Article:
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Computational Mechanics

, Volume 63, Issue 5, pp 913–929 | Cite as

Electrodynamic machine-learning-enhanced fault-tolerance of robotic free-form printing of complex mixtures

  • T. I. ZohdiEmail author
Original Paper
  • 75 Downloads

Abstract

Rapid free-form printing of particle-functionalized materials is an integral component of 3D printing and additive manufacturing. Such processes consist of attaching a dispenser to a robot arm which then releases droplets of specialized mixtures in free-space that are deposited onto a substrate. These approaches are popular because they utilize widely-available, highly-programmable, robots. However, often the release of a complex mixture in free-space is somewhat imprecise, thus electrodynamic field control has been proposed as a possible remedy to enhance the precision of such processes. Specifically, electrodynamic control of the material is achieved by electrifying the released material in the presence of a prescribed ambient electrical field generated from the substrate, in order to guide it to the desired position. There are many components that comprise such a system, thus motivating the construction of a simulation tool framework assembling submodels of the:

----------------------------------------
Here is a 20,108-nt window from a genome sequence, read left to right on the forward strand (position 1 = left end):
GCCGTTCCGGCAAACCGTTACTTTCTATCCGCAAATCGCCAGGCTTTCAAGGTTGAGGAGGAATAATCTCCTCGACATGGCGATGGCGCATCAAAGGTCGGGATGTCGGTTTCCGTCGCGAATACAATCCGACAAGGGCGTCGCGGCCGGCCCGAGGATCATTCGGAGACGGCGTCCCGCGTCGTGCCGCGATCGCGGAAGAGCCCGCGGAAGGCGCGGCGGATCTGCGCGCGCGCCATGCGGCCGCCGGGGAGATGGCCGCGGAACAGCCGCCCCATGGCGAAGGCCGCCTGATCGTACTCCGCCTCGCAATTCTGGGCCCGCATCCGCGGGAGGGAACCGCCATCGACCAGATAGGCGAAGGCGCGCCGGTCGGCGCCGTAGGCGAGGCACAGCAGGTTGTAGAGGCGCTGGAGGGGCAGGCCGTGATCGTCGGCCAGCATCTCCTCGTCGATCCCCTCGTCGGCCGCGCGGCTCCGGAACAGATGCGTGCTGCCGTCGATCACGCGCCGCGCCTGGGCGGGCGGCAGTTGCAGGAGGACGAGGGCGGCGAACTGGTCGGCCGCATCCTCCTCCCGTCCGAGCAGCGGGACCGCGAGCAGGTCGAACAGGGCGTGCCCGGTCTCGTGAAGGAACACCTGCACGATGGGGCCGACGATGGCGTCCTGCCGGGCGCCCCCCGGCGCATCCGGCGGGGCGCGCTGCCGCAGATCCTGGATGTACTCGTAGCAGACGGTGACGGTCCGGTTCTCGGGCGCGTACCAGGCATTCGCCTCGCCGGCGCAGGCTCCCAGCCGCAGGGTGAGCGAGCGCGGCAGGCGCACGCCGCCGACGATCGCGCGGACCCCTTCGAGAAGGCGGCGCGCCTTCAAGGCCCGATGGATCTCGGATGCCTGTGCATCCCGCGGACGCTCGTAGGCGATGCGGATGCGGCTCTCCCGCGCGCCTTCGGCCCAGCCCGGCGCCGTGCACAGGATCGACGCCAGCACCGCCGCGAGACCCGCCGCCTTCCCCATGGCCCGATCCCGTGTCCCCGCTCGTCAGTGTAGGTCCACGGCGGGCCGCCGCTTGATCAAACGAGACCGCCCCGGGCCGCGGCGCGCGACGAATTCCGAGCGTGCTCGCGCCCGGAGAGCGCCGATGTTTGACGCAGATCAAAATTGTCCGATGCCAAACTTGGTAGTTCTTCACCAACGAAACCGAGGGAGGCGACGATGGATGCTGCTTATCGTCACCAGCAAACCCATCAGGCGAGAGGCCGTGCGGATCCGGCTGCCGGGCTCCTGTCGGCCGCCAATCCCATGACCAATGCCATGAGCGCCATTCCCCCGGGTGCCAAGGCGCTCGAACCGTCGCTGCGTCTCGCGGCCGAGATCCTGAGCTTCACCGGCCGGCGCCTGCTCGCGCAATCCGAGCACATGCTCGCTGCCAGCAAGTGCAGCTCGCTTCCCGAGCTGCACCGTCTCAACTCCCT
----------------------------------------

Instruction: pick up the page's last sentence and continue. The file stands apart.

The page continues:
• kinematics of the robot arm and the dispenser-printer head,

  • electrodynamic and gravitational forces on the released material,

  • dynamics of the released material and

  • conductive, convective and radiative cooling of the media.

The modular system structure allows for easy replacement of submodels within the overall framework. Numerical simulations are undertaken to illustrate the overall system model, which is comprised of an assembly of submodels. Afterwards, a Machine Learning Algorithm (MLA) is developed to identify and optimize the proper system parameters which deliver a desired printed pattern. Specifically, an MLA is developed to ascertain the appropriate combination of robotic motion and electrical fields needed to create structures which would be difficult or impossible by purely mechanical means alone. Afterwards, extensions involving more detailed models are then provided, based on the Discrete Element Method.

Keywords

Printing Electrodynamics Simulation 

Notes

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Copyright information

© Springer-Verlag GmbH Germany, part of Springer Nature 2018

Authors and Affiliations

  1. 1.Department of Mechanical EngineeringUniversity of CaliforniaBerkeleyUSA

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